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The Yeast Copper Response Is Regulated by DNA Damage

Lookup NU author(s): Kangzhen Dong, Dr Stephen Addinall, Professor David Lydall, Dr Julian Rutherford


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Copper is an essential but potentially toxic redox active metal so that the levels and distribution of this metal are carefully regulated to ensure that it binds to the correct proteins. Previous studies of copper dependent transcription in the yeast Saccharomyces cerevisiae have focused on the response of genes to changes in the exogenous levels of copper. We now report that yeast copper genes are regulated in response to the DNA damaging agents methyl methanesulfonate (MMS) and hydroxyurea by a mechanism(s) that requires the copper responsive transcription factors Mac1 and Ace1, copper superoxide dismutase (Sod1) activity and the Rad53 checkpoint kinase. Furthermore, in copper starved yeast the response of the Rad53 pathway to MMS is compromised due to a loss of Sod1 activity consistent with the model that yeast import copper to ensure Sod1 activity and Rad53 signalling. Crucially, the Mac1 transcription factor undergoes changes in its redox state in response to changing levels of copper or MMS. This study has therefore identified a novel regulatory relationship between cellular redox, copper homeostasis and the DNA damage response in yeast.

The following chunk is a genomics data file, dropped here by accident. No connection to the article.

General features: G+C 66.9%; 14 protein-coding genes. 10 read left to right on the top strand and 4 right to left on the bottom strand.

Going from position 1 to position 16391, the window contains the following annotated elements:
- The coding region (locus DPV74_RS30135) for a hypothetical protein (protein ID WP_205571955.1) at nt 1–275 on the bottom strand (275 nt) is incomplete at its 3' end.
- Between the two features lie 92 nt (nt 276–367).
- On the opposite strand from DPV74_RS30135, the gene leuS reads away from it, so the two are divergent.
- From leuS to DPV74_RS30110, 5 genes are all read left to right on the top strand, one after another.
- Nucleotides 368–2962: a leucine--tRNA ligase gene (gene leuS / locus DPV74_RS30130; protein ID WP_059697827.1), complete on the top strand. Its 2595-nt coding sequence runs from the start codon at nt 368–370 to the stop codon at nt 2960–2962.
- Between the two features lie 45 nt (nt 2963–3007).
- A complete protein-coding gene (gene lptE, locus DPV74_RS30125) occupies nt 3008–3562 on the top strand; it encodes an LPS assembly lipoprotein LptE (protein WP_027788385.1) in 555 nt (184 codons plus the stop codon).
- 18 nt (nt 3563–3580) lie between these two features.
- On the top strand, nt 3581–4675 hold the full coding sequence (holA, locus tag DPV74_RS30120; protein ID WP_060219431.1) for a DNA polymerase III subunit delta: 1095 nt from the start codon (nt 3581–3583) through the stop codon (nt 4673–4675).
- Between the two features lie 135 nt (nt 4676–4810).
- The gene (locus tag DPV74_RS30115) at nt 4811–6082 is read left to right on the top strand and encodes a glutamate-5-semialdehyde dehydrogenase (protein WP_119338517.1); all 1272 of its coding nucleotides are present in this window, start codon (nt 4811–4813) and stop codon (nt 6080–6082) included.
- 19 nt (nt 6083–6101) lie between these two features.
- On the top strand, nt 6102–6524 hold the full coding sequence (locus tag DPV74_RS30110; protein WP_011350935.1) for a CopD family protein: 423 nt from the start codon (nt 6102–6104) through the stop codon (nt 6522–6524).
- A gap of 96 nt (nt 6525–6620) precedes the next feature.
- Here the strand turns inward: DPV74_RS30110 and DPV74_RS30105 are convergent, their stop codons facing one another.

Publication metadata

Author(s): Dong K, Addinall S, Lydall D, Rutherford JC

Publication type: Article

Publication status: Published

Journal: Molecular and Cellular Biology

Year: 2013

Volume: 33

Issue: 20

Pages: 4041-4050

Print publication date: 19/08/2013

ISSN (print): 0270-7306

ISSN (electronic): 1067-8824

Publisher: American Society for Microbiology


DOI: 10.1128/MCB.00116-13


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Funder referenceFunder name
BB/H006605/1Biotechnology and Biological Research Council